Prime Minister Anthony Albanese is being urged to visit Kyiv after he attends the NATO summit in Spain next week to join world leaders who have stepped up their support for Ukraine in recent days with pledges of civil and military aid as well as visits to the capital.

Albanese is considering the invitation from Ukrainian President Volodymyr Zelensky while government officials consider the security risks of the journey as Russian forces bombard parts of eastern Ukraine with missiles and heavy artillery.

PM Anthony Albanese has been invited to visit Kyiv by Ukrainian President Volodymyr Zelensky.Credit:Bianca De Marchi/60 Minutes

Ukraine’s ambassador to Australia, Vasyl Myroshnychenko, said the visit could not only show moral support for the people of his country but also discuss practical help to add to the military supplies the Royal Australian Air Force has flown to Poland in recent months for transfer to Ukraine.

“I was assured by President Zelensky that he would be delighted to host Prime Minster Anthony Albanese and it would mean a great deal for Ukraine,” he told The Sydney Morning Herald and The Age.

“If you see all the leaders visiting Ukraine now, we need to increase the pipeline of those to come to demonstrate solidary, demonstrate support.

“In the case of Australia it is not just about moral support but actually material support – the lethal aid and other assistance which is coming,” he said.

“For Australia it is a vital investment. You have a tradition of standing up to coercion and bullying behaviour in the world so it is important to step up for Ukraine and provide more assistance.

Australian National University emeritus professor Paul Dibb, an expert on Russia, said there was a good case for the visit to Ukraine.

“I think that Albanese should visit Kyiv but he should beware succumbing to Zelensky’s blandishments and demands,” he said.

“This new government of ours, which is doing rather well on what it says about foreign and defence policy so far, needs to remember that our immediate region needs to be their absolute priority.”

Dibb said the focus on the region should be the “iron cast” factor in shaping the Force Structure Review being planned by the Department of Defence to consider the country’s military capacity.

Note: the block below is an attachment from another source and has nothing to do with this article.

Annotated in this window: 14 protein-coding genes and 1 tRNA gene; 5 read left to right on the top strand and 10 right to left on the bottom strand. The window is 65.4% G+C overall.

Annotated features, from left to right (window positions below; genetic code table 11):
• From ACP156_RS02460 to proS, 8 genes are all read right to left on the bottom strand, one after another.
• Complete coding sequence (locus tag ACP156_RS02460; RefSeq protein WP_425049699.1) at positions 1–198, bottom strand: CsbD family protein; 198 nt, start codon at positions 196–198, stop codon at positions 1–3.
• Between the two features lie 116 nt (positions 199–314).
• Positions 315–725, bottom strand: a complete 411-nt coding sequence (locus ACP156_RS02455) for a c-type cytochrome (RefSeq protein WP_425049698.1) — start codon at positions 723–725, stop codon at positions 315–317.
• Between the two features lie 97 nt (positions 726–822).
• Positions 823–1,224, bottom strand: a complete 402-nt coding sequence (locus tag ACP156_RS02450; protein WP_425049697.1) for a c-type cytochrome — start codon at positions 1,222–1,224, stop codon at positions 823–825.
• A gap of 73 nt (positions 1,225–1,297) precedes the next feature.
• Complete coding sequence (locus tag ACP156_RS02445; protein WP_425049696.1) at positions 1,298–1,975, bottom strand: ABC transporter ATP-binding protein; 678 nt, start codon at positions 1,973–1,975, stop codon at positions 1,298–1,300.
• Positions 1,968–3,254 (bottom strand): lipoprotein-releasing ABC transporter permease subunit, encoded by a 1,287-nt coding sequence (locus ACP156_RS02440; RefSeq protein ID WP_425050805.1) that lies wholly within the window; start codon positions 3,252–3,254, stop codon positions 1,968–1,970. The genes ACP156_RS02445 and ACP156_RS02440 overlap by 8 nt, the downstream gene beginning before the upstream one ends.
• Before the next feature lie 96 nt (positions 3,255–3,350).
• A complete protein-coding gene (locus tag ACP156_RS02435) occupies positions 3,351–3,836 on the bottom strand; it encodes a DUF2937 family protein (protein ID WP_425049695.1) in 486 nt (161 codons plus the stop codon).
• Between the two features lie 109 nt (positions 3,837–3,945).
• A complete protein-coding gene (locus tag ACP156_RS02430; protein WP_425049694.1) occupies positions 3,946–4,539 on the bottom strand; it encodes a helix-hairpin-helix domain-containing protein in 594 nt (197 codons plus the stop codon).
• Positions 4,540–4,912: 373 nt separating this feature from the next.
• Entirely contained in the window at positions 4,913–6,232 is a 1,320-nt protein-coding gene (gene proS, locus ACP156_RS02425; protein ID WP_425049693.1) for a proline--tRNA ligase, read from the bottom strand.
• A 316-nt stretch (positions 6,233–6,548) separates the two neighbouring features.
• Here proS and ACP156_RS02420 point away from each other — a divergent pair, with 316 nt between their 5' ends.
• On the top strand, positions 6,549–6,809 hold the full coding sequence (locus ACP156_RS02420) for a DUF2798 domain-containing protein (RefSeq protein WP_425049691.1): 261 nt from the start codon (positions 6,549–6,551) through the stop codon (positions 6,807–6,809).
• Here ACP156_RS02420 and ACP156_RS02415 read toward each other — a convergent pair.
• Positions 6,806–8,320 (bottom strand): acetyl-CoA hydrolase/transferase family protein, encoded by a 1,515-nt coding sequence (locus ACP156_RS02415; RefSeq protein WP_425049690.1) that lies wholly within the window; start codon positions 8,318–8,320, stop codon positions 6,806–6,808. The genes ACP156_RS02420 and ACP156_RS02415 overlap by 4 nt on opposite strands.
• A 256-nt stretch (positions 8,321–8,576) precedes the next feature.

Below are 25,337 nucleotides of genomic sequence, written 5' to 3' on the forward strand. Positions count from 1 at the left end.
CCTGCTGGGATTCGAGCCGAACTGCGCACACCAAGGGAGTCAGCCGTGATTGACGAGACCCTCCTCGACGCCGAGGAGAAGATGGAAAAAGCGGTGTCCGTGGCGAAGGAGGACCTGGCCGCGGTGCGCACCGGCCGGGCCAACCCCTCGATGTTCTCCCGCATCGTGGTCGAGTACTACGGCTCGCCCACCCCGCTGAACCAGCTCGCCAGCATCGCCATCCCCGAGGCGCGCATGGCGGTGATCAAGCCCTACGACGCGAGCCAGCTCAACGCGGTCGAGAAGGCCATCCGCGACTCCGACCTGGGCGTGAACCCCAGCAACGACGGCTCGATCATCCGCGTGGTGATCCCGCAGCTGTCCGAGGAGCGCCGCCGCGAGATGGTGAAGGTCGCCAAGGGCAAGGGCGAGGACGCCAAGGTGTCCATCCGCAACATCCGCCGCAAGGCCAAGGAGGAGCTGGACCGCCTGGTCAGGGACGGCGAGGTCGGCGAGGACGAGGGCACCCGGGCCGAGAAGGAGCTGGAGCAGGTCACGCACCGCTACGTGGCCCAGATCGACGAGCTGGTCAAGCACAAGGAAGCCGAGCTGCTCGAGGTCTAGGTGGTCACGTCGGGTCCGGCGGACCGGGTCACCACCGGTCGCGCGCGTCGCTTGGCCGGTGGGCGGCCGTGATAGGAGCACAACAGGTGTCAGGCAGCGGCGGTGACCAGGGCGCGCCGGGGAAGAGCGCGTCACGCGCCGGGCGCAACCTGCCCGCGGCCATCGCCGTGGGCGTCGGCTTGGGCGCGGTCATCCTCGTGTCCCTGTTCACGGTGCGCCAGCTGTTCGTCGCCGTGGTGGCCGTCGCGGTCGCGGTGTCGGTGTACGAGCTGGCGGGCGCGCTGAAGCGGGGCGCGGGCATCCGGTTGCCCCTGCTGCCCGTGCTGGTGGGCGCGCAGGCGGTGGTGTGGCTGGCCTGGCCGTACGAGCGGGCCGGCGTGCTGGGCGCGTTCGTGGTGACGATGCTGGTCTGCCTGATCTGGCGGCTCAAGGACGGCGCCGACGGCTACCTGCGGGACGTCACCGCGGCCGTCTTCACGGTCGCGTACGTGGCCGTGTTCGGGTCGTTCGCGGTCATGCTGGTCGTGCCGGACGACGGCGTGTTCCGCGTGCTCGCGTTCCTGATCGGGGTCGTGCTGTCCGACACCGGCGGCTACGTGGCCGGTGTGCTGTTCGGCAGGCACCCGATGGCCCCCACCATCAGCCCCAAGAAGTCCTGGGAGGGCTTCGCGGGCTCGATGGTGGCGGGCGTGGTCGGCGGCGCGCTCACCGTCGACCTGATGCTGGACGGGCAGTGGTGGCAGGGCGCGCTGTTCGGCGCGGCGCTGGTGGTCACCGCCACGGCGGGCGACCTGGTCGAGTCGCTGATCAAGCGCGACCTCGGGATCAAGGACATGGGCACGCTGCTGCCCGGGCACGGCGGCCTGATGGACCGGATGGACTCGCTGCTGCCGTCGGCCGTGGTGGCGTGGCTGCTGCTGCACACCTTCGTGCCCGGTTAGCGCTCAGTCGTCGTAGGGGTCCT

Indonesian President Joko Widodo will visit Ukraine and Russia next week after attending a G7 summit in Germany that concludes on Tuesday, with the TASS news service in Russia saying he was due to be in Moscow on Thursday.

The NATO summit begins in Madrid on Wednesday to consider a transformation of its military operations, especially on its eastern flank, with leaders attending from all key members of the North Atlantic alliance including United States President Joe Biden.

In a rare expansion of the talks outside the formal session of NATO allies, the group will be joined by Albanese as well as New Zealand Prime Minister Jacinda Ardern, Japanese Prime Minister Fumio Kishida and South Korean President Yoon Suk Yeol.

One issue on the agenda is the security pact signed by Russia and China in the weeks before the invasion, raising implications for the Indo-Pacific region.

British Prime Minister Boris Johnson arrived in Kyiv last Friday with an offer to Zelensky to provide military training for 10,000 soldiers and an assurance that the United Kingdom would provide the “strategic endurance” the Ukrainian people needed.

French President Emmanuel Macron, German Chancellor Olaf Scholz and Italian Prime Minister Mario Draghi were in Kyiv the previous day and visited villages near the capital where officials are pursuing war crimes investigations over the massacre of civilians.

Australian Strategic Policy Institute executive director Justin Bassi said it was vital for Australia to make it clear that it backed Australia against the breach of sovereignty by an authoritarian regime.

“The prime minister going to both the NATO summit and Ukraine would show that Australia is joining democratic nations in a collective show of force to stand up against authoritarian regimes,” he said.

“Security in Europe is now relevant for security in the Indo-Pacific.”

Lowy Institute executive director Michael Fullilove said Australia had a “huge stake” in the outcome of the war because it was a test of the international order.

“The invasion of Ukraine has been the greatest disruption of the international order since the Second World War and that has implications for us because we’ve enjoyed the benefits of that international order,” he said at the National Press Club on Wednesday.

“A Russian victory would make invasions like this more common. It would be big win for countries that challenge the international order. So I think we have a big stake in it and I would encourage Prime Minister Albanese to visit,” he said.

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